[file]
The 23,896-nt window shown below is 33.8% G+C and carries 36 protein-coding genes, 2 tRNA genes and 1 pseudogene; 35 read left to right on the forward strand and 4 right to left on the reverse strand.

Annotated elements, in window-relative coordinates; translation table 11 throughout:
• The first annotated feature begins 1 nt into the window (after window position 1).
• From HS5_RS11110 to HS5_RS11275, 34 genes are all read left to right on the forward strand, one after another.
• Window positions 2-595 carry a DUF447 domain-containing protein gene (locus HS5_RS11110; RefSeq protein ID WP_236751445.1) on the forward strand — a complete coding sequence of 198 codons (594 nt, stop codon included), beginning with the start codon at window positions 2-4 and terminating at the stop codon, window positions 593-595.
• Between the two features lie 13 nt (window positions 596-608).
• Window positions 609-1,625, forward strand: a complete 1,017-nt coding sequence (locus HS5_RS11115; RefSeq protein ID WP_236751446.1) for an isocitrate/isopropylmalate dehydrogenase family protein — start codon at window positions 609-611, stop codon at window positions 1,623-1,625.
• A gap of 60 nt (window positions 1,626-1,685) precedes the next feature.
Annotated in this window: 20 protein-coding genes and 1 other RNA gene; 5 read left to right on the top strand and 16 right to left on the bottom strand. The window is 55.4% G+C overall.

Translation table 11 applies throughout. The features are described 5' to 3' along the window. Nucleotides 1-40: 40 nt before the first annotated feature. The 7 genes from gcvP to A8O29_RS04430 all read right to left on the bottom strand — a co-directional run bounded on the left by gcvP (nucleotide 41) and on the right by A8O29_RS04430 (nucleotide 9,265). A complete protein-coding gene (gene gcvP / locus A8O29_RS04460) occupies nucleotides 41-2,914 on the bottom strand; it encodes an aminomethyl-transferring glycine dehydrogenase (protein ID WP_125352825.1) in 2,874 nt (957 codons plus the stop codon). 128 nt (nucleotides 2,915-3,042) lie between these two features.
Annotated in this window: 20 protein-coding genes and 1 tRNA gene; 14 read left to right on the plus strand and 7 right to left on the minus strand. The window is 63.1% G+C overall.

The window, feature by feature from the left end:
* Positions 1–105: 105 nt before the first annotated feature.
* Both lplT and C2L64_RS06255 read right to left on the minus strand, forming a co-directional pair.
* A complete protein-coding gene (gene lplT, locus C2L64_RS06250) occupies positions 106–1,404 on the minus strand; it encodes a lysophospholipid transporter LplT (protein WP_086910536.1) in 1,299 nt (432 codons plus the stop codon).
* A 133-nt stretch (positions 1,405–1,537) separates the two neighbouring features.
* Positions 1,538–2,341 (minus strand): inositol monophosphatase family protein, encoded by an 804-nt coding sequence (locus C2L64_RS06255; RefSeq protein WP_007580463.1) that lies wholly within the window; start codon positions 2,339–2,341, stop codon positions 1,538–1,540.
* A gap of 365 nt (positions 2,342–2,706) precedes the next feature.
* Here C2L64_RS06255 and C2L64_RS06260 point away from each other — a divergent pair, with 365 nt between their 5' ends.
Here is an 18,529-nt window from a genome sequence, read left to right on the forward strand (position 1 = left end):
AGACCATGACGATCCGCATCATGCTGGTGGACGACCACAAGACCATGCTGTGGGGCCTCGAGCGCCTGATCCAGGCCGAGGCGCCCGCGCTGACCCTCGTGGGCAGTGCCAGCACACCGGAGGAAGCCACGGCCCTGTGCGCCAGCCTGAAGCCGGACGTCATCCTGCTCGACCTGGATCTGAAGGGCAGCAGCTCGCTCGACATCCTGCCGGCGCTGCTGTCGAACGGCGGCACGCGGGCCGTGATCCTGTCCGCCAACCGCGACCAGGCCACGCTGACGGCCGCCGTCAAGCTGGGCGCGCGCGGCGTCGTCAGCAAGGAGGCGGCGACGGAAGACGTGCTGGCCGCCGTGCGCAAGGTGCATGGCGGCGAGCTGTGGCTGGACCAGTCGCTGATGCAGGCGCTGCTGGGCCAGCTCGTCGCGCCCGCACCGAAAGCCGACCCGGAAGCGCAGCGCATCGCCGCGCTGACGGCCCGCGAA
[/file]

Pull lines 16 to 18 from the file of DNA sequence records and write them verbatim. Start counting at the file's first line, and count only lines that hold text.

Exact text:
* A 133-nt stretch (positions 1,405–1,537) separates the two neighbouring features.
* Positions 1,538–2,341 (minus strand): inositol monophosphatase family protein, encoded by an 804-nt coding sequence (locus C2L64_RS06255; RefSeq protein WP_007580463.1) that lies wholly within the window; start codon positions 2,339–2,341, stop codon positions 1,538–1,540.
* A gap of 365 nt (positions 2,342–2,706) precedes the next feature.